Also included are several examples of duelling pistols. A fine cased pair of 50-bore percussion rifled duelling pistols by Charles Moore of 77 St James Street, London, are estimated at £8,000-10,000. They are being sold with the bill of sale, dated 1835 which lists the price of the pistols in French Francs, at 785.70, approximately £34 at this date, while another pair of 38-bore flintlock examples, also in a case, by the renowned makers John Manton and Son of Dover Street, London, dating from 1827 is estimated at £14,000-18,000.

Continuing the clothing theme; a finely constructed full armour for man and horse in the early 16th century Maximillian style, dating from the 19th century is expected to fetch £40,000-60,000. This truly impressive and statuesque piece is life-sized and mounted on a beautifully carved wooden horse.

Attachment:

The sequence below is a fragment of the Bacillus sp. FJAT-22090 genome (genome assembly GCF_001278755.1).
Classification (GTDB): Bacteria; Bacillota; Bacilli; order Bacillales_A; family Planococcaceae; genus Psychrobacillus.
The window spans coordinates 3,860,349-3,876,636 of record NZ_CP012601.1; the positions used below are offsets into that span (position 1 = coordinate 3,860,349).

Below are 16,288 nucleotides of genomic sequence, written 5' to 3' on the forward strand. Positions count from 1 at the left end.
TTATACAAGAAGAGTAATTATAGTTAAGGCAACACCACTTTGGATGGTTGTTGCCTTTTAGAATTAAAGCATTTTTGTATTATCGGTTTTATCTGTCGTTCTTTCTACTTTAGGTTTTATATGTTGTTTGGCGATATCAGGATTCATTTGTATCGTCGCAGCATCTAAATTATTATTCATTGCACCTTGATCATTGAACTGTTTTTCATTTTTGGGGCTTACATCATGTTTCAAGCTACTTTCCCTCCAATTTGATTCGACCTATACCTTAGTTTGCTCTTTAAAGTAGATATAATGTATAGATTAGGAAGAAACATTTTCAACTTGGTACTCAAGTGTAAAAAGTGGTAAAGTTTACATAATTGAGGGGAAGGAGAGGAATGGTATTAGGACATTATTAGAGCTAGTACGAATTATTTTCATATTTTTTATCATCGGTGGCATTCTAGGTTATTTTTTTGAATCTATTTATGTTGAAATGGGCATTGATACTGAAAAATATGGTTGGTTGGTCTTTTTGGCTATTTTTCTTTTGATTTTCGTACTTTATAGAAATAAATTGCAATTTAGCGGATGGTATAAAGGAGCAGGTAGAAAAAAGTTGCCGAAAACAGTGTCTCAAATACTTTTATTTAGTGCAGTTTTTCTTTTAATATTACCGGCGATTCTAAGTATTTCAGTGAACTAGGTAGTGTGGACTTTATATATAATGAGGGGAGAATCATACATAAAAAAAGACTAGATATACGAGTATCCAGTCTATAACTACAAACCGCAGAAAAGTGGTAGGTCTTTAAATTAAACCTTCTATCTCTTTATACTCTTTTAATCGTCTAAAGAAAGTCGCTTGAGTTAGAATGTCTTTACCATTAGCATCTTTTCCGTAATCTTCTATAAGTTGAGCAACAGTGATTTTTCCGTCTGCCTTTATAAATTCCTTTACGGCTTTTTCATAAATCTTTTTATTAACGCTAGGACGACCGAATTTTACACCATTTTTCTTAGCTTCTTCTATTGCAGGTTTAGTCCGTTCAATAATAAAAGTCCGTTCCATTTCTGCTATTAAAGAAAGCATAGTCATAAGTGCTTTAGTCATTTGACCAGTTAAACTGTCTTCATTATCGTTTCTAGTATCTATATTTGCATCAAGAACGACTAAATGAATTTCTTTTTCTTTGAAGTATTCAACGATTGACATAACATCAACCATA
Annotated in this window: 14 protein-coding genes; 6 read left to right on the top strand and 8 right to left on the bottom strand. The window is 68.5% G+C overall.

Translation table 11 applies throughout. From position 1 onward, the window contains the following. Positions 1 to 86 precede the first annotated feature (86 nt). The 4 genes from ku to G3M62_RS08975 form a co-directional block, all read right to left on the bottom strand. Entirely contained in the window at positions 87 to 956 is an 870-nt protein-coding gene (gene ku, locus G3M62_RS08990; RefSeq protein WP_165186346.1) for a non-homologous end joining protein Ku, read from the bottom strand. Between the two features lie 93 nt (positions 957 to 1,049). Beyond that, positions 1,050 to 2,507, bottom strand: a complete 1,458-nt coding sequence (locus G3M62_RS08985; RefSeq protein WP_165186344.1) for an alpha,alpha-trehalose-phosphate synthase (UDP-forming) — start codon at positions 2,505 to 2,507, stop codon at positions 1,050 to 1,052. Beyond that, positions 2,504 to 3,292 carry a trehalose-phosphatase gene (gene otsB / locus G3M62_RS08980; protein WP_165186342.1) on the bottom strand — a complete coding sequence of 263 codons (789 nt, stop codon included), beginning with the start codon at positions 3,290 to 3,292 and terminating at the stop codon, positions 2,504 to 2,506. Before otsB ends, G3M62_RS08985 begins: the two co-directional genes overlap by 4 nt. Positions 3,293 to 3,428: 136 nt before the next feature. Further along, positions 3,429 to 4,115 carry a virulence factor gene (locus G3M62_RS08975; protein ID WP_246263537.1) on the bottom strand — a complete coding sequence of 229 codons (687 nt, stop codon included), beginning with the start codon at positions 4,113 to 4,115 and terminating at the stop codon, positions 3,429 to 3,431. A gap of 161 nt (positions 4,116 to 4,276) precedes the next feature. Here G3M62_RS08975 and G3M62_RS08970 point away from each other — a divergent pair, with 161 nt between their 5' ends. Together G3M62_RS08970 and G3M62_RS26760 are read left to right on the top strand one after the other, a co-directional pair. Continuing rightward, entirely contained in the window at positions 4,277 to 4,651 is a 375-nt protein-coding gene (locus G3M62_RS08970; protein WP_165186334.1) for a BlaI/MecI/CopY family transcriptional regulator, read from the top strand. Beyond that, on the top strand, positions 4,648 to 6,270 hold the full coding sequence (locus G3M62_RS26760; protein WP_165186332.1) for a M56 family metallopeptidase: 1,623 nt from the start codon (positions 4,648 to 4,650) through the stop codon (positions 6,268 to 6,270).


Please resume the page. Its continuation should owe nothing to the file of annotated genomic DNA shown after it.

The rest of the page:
The section devoted to swords and similar weapons includes a rare etched Halberd (two-handled pole arm) of the Guard of the Emperor Matthias (of Bohemia), dated 1612 is expected to sell for £10,000-12,000, while a very rare English Rapier with a brass hilt decorated with portrait busts of William and Mary, circa 1690 carries an estimate of £5,000-7,000.

A very fine Russian 32-bore double-barrel flintlock sporting gun which was made during the latter part of the reign of Catherine the Great is among several guns in the sale. The highly ornate gun is by the Imperial Gunmaker Ivan Pushkin of Tula and dates from 1790. It is decorated with silver and two colours of gold, elaborate panels of scrollwork and the Imperial Crown can be seen on the cheek piece. It is expected to fetch £10,000-15,000 [see illustration].

Also included are several examples of duelling pistols. A fine cased pair of 50-bore percussion rifled duelling pistols by Charles Moore of 77 St James Street, London, are estimated at £8,000-10,000. They are being sold with the bill of sale, dated 1835 which lists the price of the pistols in French Francs, at 785.70, approximately £34 at this date, while another pair of 38-bore flintlock examples, also in a case, by the renowned makers John Manton and Son of Dover Street, London, dating from 1827 is estimated at £14,000-18,000.